A Q&A with a Photographer and Videographer

Photographer and Videographer
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Ever wondered what it would be like to be a full-time photographer and videographer and how to become one? Take a look at how OWI can make your dreams come true.

Sometimes it seems like everyone is dabbling in the art of photography and videography. Anyone with a camera can be seen taking on hilarious poses to capture the perfect picture. Let’s face it, we love capturing our happy, sad, victorious moments and every other too. They make for great profile pictures and albums on Facebook.

But it takes that one special person with a certain knack for capturing moments to leave us all in awe. One picture literally can tell a story. Just as a two minute video can leave you feeling the same as a two hour movie could. These are abilities I wish I had, unfortunately I don’t which makes me even more appreciative of the talent around me.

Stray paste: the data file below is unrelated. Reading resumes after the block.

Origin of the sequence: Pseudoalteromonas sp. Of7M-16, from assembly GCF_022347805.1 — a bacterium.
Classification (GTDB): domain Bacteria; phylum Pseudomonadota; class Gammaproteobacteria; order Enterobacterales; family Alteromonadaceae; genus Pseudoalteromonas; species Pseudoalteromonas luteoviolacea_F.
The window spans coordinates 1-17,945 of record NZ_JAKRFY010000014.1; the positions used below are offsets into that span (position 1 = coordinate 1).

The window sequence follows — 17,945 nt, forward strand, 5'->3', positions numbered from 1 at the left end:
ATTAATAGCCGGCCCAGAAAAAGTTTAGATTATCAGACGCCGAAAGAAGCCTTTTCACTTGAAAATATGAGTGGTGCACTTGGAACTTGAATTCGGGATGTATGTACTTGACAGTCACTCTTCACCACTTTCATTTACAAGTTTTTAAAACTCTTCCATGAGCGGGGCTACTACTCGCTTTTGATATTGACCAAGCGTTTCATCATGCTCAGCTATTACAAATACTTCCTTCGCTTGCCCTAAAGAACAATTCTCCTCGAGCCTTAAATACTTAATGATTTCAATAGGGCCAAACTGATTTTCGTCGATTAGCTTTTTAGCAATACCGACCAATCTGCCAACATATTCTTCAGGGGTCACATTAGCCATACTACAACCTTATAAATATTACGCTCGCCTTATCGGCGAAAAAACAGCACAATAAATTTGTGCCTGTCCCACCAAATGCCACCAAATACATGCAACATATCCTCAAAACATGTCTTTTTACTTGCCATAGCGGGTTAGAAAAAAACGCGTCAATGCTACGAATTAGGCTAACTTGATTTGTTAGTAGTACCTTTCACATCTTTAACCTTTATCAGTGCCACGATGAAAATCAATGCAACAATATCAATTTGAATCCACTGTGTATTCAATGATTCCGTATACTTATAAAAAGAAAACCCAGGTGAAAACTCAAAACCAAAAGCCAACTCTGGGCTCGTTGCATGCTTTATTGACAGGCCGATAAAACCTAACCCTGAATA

A Q&A with Photographer and Videographer Tamaryn Ried

As with most careers, getting a decent degree kick starts your career in pretty impressive ways. This was definitely the case with Open Window Institute graduate Tamaryn Rird. She studied the BA Visual Communications degree with a dual specialization in Photography and Film. We chatted to her a bit about how she experienced studying her degree at OWI and how her studies prepared her for life after varsity.

She took Mathematics, Physical Science, Accounting and Art at school in order to keep her study options open and to still enjoy her creative side with Art. She continually added to her portfolio so that when application time came, she was fully prepared to show OWI her best work.